Immediate costs to consider: Down payment, closing costs, moving costs, remodeling, landscaping, furniture, and other associated new home costs.

Ongoing costs. Owning a house is expensive. You have to make the monthly mortgage payment (which often includes your homeowner’s insurance and property taxes if you use an escrow account, and PMI if applicable). You may also have to pay Home Owner’s Association fees (HOA) or similar costs, and you should consider ongoing costs such as maintenance and utilities. Many people overlook the cost of utilities when they move to a new location. However, the change can be substantial if you are relocating to an area with extreme temperatures, increasing or decreasing the size of your house, etc.

Ongoing costs to consider: Monthly mortgage payment, home owner’s insurance, PMI (if applicable), taxes, association fees, maintenance, and utilities.

Use a spreadsheet to help analyze your expected costs: We found this spreadsheet more helpful than many web based calculators because it has more flexibility and can be more easily customized to account for additional payments and other factors: Free Excel Mortgage Calculator from Vertex42.

Run the numbers, then test them

A good way to gauge your ability to take on a higher house payment is to work them into your budget before you actually buy a new house. One way you can do this is to change the amount of money in your budget to reflect the expected costs. So if your mortgage payment is expected to jump $500 a month, set that money aside for a few months as part of your normal budgeting. Do this for other spending categories that may increase, such as utilities, home owner’s insurance, taxes, etc. Plugging the numbers into your active budget will help you know if you can truly afford a larger home or not.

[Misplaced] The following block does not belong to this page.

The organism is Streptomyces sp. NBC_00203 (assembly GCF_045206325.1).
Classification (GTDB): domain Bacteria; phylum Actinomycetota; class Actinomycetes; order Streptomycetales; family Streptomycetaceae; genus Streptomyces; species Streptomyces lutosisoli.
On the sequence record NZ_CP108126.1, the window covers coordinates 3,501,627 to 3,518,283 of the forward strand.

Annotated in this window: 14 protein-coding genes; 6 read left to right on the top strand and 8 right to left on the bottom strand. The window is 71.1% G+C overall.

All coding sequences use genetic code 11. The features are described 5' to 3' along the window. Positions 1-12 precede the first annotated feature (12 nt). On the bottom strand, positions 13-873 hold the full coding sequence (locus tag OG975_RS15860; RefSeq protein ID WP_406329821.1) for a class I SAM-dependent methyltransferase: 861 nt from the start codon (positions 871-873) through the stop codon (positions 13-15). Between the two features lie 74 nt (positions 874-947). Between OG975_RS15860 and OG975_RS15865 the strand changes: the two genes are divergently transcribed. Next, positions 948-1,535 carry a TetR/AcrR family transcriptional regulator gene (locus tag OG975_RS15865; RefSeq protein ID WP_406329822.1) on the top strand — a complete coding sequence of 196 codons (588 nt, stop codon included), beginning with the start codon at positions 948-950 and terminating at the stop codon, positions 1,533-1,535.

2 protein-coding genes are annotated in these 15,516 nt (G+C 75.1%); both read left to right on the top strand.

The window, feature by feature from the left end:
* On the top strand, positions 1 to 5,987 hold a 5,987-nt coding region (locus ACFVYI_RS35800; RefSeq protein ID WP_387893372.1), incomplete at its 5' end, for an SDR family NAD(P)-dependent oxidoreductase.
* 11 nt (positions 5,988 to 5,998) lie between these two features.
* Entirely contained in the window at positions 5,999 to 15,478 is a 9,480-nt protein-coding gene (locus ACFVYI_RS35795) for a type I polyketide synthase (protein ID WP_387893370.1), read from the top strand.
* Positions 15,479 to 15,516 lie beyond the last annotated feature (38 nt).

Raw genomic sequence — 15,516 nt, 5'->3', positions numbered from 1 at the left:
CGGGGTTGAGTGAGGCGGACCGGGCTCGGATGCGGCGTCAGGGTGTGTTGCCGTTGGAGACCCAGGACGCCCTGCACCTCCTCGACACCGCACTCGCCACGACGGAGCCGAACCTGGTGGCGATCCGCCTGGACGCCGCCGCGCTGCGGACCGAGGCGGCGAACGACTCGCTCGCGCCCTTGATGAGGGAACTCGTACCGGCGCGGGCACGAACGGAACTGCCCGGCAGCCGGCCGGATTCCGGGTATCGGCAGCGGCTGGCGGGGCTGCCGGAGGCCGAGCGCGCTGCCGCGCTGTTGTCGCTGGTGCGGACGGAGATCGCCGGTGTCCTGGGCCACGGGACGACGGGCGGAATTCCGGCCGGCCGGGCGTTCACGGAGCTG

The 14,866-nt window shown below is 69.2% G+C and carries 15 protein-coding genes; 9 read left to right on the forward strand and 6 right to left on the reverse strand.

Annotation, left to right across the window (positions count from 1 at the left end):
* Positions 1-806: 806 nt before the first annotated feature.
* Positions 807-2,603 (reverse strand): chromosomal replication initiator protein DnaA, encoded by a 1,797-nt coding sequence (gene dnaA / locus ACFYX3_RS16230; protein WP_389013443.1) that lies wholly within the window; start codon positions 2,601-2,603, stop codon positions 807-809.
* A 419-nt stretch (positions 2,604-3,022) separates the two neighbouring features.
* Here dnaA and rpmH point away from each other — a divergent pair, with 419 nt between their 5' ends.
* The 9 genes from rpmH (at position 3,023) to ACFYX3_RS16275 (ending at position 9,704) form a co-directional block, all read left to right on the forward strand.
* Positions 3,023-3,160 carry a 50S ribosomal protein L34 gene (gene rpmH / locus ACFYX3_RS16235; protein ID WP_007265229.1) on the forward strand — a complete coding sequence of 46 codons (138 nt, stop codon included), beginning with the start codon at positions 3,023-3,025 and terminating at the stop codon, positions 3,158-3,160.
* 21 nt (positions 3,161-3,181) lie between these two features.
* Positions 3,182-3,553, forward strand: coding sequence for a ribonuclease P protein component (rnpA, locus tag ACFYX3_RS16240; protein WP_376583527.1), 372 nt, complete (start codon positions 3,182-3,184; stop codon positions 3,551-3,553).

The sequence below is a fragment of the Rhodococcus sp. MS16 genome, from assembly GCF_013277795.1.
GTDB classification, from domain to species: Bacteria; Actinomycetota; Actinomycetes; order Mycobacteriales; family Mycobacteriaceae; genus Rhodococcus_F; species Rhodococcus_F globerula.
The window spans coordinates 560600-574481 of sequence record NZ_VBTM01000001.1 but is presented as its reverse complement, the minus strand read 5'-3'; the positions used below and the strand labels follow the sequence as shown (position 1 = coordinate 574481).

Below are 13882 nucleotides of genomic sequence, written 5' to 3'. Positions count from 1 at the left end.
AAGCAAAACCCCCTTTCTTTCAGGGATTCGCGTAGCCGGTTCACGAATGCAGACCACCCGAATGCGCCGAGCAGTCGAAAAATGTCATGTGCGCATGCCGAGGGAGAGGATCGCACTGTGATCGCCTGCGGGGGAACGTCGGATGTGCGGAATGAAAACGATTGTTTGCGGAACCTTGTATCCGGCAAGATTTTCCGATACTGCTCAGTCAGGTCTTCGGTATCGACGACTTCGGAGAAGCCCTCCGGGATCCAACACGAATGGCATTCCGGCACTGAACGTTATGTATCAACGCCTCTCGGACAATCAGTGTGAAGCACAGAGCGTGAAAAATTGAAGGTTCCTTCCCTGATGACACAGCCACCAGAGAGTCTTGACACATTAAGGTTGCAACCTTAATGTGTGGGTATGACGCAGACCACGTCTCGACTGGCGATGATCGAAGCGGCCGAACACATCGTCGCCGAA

What should you do with the extra money you set aside in your budget? I recommend dropping it into a sinking fund which you can use to help cover the cost of the move, new furniture, or other expenses related to moving into your new home.

Do you have any tips for determining how much house you can afford to buy?

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About Ryan Guina

Ryan Guina is the founder and editor of Cash Money Life. He is a writer, small business owner, and entrepreneur. He served over 6 years on active duty in the USAF and is a current member of the IL Air National Guard.

Ryan started Cash Money Life in 2007 after separating from active duty military service and has been writing about financial, small business, and military benefits topics since then. He also writes about military money topics and military and veterans benefits at The Military Wallet.

Ryan uses Personal Capital to track and manage his finances. Personal Capital is a free software program that allows him to track his net worth, balance his investment portfolio, track his income and expenses, and much more. You can open a free account here.

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  1. K.C. says

    Good tips, especially the last one. Rosa and I lived on our new mortgage budget for six months before we moved. At the time, we were going from a two-income family to a one-income family and wanted to make sure we could handle the additional expense.